Anders Sandberg (email@example.com)
10 Feb 2000 14:54:41 +0100 wrote:
>"john grigg" <firstname.lastname@example.org> writes:
>> What could be very disturbing is when people decide to "turn off" their
>> conscience to do ethically malicious things. Of course drugs and alcohol
>> have been used for centuries in this way. Not just by individuals but also
>> governments and militaries.
>To take an example that came up in my "Big ideas" sf campaign: a business
>questioned about whether he had done some illegal things, and answered
turthfully: "I have no
>recollections of ever having done so, and I consider the act deeply
immoral!". But earlier he had
>been much less ethical, and deliberately created an ethical "Dr. Jekyll"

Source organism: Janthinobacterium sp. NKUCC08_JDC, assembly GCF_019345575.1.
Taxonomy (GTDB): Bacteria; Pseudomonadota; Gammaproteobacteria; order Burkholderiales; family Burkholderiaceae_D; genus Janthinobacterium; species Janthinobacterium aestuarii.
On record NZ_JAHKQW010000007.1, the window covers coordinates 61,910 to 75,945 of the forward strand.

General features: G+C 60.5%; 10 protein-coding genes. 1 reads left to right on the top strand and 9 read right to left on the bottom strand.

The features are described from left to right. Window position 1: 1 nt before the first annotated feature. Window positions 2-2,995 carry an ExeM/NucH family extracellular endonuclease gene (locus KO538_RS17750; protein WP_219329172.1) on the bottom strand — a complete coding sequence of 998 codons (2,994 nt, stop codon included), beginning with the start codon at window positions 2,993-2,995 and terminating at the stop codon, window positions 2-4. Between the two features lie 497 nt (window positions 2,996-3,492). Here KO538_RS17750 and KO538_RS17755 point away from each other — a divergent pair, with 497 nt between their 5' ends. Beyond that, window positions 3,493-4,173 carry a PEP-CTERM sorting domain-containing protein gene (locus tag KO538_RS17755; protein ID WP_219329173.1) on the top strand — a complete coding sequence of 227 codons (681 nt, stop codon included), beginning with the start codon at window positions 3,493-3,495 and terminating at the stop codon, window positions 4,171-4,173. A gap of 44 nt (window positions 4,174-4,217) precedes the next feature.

personality that had no
>memories and had very different values, and a "Mr. Hyde" personality with
no such inhibitions
>that appeared at certain points or in certain situations. So he could
continue his unethical
>dealings without his conscious knowledge. Of course the real problem here
is juridical: is he
>guilty of his crimes, or a victim of mental insanity? Is it a crime to do
this kind of restructuring?
>Should Mr. Hyde be punished but not Dr. Jekyll?
It's clear to me--dare I say obvious--that if the Dr. Jekyll created this
personality duality so that the crimes could be committed without "his"
knowledge, then he is the leading agent in a criminal conspiracy, and
deserves the lion's share of the blame. Creating the means to escape
responsibility for your crimes is just an additional crime. Nail the
Best, Jeff Davis
"Everything's hard till you know how to do it."
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